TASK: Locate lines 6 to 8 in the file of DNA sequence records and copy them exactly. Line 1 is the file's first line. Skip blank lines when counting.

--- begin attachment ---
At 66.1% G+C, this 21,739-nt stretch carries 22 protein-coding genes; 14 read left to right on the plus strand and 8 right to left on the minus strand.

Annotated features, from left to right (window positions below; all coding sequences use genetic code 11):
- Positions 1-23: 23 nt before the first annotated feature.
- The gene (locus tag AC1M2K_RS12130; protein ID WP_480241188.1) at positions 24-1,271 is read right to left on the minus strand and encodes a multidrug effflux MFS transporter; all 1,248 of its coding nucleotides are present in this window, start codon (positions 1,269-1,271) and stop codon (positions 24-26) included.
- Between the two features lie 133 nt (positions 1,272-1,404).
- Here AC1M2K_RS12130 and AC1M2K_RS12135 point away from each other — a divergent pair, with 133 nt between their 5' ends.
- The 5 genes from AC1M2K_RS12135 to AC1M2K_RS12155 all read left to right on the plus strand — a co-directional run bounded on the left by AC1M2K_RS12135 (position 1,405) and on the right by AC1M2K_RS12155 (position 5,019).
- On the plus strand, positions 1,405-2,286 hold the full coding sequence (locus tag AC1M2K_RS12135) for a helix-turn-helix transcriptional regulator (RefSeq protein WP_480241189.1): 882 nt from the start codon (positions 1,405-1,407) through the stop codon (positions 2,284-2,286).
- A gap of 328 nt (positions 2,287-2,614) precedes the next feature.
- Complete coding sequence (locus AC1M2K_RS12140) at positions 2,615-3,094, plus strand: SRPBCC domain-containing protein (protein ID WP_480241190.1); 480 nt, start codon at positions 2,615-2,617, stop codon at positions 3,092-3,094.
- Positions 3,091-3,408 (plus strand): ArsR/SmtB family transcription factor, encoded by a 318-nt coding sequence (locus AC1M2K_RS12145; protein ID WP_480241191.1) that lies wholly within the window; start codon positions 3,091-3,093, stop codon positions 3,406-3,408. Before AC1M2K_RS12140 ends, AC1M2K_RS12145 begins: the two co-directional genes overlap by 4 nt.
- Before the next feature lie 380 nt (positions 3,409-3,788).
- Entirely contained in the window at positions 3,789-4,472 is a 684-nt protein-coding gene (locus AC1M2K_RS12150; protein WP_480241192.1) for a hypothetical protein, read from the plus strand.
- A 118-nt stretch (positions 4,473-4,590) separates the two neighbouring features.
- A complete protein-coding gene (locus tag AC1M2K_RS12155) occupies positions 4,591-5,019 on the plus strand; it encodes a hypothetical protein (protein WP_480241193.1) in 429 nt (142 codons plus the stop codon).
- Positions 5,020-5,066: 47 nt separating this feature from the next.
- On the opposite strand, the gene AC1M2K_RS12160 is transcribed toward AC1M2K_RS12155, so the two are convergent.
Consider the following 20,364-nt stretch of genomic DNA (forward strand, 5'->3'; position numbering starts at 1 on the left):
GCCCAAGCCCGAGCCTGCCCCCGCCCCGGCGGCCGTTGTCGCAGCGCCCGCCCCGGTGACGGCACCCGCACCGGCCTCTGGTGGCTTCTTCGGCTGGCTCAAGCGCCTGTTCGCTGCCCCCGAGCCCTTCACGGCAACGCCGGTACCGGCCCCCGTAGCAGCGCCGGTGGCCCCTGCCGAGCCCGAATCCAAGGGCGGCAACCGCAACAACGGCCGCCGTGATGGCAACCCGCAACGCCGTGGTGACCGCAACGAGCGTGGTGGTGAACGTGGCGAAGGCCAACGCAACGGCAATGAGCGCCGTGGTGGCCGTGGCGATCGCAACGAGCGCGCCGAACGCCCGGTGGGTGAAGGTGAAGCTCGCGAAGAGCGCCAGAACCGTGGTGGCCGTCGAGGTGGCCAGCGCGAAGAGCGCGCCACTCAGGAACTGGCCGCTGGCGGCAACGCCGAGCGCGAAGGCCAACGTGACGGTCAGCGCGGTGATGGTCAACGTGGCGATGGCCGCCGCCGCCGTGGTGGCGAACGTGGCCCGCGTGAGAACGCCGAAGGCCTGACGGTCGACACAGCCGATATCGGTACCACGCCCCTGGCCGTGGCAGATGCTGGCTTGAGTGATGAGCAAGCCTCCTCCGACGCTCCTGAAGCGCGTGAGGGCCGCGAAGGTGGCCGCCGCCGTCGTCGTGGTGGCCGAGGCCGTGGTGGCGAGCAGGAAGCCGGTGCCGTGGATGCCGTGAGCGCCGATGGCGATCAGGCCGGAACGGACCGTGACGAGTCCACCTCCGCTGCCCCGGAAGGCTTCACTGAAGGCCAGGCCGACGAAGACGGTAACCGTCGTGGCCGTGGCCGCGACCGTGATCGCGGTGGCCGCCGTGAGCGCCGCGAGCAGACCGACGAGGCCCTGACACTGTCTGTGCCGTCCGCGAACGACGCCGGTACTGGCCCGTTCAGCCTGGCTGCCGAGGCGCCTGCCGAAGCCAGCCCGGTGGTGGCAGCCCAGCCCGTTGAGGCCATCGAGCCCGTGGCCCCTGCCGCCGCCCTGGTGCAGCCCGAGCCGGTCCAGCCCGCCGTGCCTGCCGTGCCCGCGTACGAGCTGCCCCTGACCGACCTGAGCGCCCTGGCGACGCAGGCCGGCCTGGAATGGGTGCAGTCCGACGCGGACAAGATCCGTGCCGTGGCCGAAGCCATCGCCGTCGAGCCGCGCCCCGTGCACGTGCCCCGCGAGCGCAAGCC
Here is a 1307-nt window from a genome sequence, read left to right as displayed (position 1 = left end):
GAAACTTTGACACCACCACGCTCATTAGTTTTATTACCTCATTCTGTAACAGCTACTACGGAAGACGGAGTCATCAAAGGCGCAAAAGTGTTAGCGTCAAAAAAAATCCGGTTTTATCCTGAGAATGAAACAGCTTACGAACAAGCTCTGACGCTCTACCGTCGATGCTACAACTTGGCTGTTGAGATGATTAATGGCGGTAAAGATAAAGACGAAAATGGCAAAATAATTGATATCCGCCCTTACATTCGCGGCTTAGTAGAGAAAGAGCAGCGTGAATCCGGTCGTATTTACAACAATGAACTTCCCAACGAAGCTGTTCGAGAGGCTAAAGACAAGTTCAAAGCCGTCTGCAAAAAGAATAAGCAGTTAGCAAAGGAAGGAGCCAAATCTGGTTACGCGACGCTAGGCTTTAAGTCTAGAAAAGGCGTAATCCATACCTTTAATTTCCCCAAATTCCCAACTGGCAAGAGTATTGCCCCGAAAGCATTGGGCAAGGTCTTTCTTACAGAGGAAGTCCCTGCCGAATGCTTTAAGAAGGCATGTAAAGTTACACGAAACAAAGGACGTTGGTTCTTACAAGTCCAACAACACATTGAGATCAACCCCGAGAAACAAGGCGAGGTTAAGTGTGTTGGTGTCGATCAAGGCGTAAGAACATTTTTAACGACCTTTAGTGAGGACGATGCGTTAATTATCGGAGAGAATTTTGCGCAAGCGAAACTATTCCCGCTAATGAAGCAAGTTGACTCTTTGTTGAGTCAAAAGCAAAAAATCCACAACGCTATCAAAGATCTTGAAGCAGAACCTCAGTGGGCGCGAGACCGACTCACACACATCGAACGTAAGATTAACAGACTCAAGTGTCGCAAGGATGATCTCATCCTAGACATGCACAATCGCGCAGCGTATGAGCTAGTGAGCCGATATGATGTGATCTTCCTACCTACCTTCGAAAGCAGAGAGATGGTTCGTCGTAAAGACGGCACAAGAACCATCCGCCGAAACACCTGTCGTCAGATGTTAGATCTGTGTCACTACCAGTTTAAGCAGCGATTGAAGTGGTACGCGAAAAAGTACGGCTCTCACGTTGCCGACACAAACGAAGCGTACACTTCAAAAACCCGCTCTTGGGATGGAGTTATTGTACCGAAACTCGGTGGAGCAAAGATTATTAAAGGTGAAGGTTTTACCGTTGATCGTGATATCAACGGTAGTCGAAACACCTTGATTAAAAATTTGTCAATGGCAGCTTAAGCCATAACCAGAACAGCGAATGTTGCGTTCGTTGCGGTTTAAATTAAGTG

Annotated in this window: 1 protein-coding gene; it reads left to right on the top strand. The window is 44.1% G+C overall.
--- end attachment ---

- Here AC1M2K_RS12130 and AC1M2K_RS12135 point away from each other — a divergent pair, with 133 nt between their 5' ends.
- The 5 genes from AC1M2K_RS12135 to AC1M2K_RS12155 all read left to right on the plus strand — a co-directional run bounded on the left by AC1M2K_RS12135 (position 1,405) and on the right by AC1M2K_RS12155 (position 5,019).
- On the plus strand, positions 1,405-2,286 hold the full coding sequence (locus tag AC1M2K_RS12135) for a helix-turn-helix transcriptional regulator (RefSeq protein WP_480241189.1): 882 nt from the start codon (positions 1,405-1,407) through the stop codon (positions 2,284-2,286).